The Squamish-Lillooet Regional District (SLRD) board took another hop forward in the process toward resolving the dispute over the draft Regional Growth Strategy (RGS) at Monday's (Oct. 26) regular meeting.
The directors, with the exception of Whistler Mayor Ken Melamed, voted to support amended language almost identical to the preferred solution proposed by the District of Squamish, and to end the non-binding dispute resolution process and seek a settlement through binding arbitration.
Squamish officials rejected the policy document last year, and have since explained that the District objects to the RGS as it currently stands "because it impedes on decision-making authority of incorporated municipalities," according to a Sept. 24 report from Squamish Chief Administrative Officer Kevin Ramsay that outlined the District's proposed solutions to the problem.
At an elected officials forum on Sept. 24, which drew together council members and electoral area directors throughout the district to chew over the issues, Squamish officials put forward two options for resolving the issues as they saw them.
The first option, Squamish's preferred solution, involved redrafting a section of the RGS to amend the prescriptive tone of the language that had troubled Squamish officials, and to propose a policy for consultation with the SLRD should members be considering amendments to their Official Community Plans (OCP) that might be inconsistent with regional context statements to be prepared by the municipalities, stating the relationship between an OCP and the RGS.
SLRD staff reports have said that solution doesn't substantially affect the overall RGS. The second option involved amending the maps in the RGS to designate all lands within municipal boundaries as defined settlement areas.
The district's other municipalities and electoral area directors have spent some time recently hashing out the options and issues at their own tables, including lengthy discussions by the Whistler and Pemberton councils. But only the electoral area directors appeared to have reached a conclusion by Monday's meeting.
The directors' proposal was largely the same as Squamish's preferred solution - it changed a line regarding the RGS requiring all Electoral Area OCPs to follow a list of items, to say that "Official Community Plans should" follow the list.
The board members voted to support the electoral area directors' recommendation, except for Melamed. He told the board that he couldn't support "any weakening of the language," speaking as a director.
"If we say we believe in the growth strategy, if we say we commit to the principles, well then by gosh sakes, let's prepare to commit, jump in [with] both feet and agree to respect each other and work together," Melamed said.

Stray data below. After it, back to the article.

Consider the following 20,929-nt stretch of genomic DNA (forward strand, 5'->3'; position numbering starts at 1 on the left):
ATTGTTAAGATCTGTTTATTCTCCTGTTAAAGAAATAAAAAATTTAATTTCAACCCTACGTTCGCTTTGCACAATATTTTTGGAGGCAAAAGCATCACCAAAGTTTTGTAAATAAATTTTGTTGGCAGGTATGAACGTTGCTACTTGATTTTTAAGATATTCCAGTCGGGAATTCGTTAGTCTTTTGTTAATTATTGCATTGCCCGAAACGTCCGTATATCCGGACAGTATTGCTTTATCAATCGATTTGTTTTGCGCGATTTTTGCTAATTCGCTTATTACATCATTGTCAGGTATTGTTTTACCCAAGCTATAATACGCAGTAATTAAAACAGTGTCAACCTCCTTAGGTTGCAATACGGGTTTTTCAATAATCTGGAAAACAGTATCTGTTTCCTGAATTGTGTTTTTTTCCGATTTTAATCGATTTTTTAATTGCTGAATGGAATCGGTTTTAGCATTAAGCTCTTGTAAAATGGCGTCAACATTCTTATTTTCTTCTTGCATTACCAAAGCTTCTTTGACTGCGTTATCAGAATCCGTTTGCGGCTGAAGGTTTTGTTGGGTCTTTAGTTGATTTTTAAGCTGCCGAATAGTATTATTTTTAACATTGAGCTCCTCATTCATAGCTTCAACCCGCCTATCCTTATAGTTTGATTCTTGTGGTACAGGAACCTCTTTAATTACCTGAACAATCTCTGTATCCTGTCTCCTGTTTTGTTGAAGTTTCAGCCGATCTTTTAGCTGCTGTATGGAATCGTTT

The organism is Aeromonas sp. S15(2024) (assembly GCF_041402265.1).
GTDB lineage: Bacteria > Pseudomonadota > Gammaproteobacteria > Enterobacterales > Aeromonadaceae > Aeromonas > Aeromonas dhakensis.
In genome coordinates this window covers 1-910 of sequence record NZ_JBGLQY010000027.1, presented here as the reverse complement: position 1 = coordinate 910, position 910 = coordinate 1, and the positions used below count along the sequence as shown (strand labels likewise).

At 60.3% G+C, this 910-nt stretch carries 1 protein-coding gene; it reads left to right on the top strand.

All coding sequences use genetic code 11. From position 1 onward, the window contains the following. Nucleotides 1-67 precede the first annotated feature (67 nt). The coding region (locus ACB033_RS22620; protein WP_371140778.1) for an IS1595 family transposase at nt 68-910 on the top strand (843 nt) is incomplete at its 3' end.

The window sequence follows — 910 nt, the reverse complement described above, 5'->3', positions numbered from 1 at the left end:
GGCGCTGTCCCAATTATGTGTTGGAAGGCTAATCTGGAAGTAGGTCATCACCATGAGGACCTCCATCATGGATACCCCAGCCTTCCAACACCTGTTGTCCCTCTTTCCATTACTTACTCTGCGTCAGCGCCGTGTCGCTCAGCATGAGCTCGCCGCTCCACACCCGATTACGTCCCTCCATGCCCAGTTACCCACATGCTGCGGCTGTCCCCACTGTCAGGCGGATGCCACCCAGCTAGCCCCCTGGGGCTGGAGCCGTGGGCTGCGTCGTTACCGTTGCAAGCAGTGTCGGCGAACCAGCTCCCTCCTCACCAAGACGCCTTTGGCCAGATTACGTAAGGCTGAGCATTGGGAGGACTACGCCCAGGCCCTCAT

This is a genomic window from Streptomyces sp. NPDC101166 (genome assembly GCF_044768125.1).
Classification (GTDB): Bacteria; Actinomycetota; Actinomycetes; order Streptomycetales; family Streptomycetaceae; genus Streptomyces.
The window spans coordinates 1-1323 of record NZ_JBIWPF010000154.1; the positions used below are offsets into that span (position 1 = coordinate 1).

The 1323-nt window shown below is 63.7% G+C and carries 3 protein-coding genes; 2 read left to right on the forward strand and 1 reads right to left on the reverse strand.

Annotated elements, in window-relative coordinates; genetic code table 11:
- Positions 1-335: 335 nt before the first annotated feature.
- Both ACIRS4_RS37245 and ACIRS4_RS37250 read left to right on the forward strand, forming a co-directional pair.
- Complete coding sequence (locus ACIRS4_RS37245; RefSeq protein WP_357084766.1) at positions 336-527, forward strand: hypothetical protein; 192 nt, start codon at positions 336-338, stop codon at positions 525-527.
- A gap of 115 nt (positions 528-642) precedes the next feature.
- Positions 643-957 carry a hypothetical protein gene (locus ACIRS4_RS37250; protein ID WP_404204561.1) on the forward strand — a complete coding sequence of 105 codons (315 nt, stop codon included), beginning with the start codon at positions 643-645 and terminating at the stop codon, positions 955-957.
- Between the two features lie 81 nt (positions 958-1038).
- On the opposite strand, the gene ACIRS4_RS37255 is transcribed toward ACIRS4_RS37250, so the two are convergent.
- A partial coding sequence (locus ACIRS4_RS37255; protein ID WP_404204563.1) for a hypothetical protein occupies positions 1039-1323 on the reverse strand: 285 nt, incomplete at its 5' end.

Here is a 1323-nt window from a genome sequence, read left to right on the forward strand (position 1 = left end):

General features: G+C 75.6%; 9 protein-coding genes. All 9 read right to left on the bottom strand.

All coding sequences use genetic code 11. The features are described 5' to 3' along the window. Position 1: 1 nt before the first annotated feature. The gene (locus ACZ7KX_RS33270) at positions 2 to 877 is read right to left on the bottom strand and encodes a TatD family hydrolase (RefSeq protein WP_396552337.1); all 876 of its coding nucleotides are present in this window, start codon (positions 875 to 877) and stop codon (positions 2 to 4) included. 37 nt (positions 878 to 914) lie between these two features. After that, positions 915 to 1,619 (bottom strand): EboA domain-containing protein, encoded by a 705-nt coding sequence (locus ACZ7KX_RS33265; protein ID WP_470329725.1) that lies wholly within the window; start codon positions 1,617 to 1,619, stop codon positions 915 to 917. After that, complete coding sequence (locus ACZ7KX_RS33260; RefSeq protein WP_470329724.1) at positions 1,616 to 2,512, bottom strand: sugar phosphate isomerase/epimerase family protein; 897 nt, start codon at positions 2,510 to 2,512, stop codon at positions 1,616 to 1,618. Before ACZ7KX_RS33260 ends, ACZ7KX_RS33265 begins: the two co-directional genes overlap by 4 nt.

He also raised the spectre of Bill 30, reminding the board of the feelings about that move from legislative authority to opportunity to consult, and saying that was not sufficient to him.
Squamish Mayor Greg Gardner said he could support the slightly changed wording proposed by the electoral area directors, because it "doesn't impact the issues being raised by the District of Squamish."
He thanked the directors for taking the questions seriously and putting time into the issue, while adding, "I wish I could say the same thing, frankly, about the Resort Municipality of Whistler."
Gardner said he saw the staff report about the RGS that went to Whistler council at their last meeting, and he felt it didn't deal with Squamish's issues.
"I'm looking for more detailed analysis," Gardner said.
Melamed noted that Whistler's council didn't support either the staff recommendation they received or Squamish's proposed options, believing they should meet again to come up with another option worth considering.
The other directors also voted to end the current non-binding resolution process and move to seek settlement through arbitration.
According to an SLRD staff report, supporting an amendment to the RGS from the non-binding process would require another 120-day referral period for acceptance by all affected local governments, including the neighbouring regional districts.
The board should resolve to move into arbitration "to avoid another 120-day referral process and the potential for non-acceptance," the report said.
IRCD bylaws move ahead
The hotly debated retreat centre proposed for Britannia Beach by the Institute for Research, Communication and Development moved a step ahead Monday, as directors gave third reading to the its OCP amendment and rezoning bylaws.
The directors voted to add an item to the list of conditions accompanying the potential adoption of the bylaws, which include an amenity agreement for $10,000 for the Britannia Beach Fire Hall, a community use covenant for storage and program space in the facility and agreements to create a trail through the property to Murrin Park and explore and possibly fund traffic safety improvements within Britannia Beach.
Following discussion on the issue and the community concerns, the directors added a clause ensuring the proponent would not proceed with any property tax exemption request that would lead to reducing net tax revenue for the local government.
A second public hearing held about the proposal in September attracted a range of responses. An SLRD staff report noted the receipt of: 53 letters of support, including 37 from Britannia Beach residents; eight letters against the project, including four people who also signed a petition of opposition; 14 verbal submissions in support and 17 against, with four non-residents included in the former group; a petition against the proposal with 97 signatures, including 84 Britannia Beach addresses; and one phone message from a supporter.
The report notes that the petition stated only that the signatories opposed changing the zoning from residential to institutional.